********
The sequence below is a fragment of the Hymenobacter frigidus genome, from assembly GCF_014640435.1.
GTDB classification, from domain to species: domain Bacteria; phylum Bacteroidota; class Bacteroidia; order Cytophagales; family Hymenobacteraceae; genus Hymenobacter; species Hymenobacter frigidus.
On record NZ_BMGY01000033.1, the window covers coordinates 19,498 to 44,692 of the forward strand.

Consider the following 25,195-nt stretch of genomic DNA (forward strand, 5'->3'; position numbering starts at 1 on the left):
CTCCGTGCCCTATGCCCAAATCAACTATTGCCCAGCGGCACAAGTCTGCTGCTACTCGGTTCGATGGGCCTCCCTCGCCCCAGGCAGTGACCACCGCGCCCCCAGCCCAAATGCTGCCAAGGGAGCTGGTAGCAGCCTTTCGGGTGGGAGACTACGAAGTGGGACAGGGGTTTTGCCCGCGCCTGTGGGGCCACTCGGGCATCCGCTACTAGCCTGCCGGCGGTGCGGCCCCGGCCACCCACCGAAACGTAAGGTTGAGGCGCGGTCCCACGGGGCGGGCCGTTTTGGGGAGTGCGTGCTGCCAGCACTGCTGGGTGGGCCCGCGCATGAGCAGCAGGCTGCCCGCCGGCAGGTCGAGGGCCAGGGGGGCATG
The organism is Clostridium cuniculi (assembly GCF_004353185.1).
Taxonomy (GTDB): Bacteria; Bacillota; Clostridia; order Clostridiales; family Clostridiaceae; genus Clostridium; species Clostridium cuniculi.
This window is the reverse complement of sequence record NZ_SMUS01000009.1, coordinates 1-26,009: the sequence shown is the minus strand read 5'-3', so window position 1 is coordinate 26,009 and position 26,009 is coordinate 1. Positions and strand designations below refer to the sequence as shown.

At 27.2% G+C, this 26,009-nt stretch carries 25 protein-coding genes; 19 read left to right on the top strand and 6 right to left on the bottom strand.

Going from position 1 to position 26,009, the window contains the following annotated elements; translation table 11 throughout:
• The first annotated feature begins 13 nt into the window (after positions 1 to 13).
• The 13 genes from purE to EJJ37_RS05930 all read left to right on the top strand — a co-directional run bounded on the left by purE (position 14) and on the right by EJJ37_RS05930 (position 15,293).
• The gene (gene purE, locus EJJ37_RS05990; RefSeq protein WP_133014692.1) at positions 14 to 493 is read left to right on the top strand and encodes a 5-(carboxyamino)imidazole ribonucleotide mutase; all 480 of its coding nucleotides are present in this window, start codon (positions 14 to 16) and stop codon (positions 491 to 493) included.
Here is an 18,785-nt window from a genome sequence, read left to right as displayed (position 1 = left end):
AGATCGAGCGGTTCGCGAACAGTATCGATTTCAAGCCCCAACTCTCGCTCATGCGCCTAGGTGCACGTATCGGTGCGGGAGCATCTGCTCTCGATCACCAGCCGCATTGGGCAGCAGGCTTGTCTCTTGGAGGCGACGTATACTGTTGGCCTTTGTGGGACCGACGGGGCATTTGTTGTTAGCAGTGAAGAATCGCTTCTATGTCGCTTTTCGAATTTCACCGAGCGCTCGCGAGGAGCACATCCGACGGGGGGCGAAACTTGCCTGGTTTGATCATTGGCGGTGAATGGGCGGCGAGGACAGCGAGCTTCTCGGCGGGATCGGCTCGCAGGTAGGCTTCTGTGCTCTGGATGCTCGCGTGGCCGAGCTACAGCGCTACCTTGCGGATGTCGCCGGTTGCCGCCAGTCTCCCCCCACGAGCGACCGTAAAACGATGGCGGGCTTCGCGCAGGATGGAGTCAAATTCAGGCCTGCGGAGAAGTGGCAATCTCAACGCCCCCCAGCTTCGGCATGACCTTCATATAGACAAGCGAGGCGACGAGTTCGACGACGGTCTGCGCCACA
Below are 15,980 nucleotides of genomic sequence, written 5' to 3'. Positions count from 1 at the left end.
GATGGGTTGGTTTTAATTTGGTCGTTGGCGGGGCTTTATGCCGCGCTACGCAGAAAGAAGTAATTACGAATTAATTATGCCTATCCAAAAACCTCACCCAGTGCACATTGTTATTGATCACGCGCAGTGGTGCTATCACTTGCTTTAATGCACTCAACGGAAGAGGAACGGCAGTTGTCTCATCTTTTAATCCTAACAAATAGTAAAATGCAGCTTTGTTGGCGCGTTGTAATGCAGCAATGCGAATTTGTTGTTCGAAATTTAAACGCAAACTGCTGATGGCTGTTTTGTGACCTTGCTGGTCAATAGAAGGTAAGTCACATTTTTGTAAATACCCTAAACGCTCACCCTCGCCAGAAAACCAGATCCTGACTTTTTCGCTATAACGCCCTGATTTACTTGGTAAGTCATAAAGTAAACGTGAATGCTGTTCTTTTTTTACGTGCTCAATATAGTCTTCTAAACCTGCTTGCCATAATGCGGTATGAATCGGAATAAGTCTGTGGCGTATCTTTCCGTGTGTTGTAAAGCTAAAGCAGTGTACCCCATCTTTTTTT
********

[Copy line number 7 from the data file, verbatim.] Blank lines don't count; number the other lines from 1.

Taxonomy (GTDB): Bacteria; Bacillota; Clostridia; order Clostridiales; family Clostridiaceae; genus Clostridium; species Clostridium cuniculi.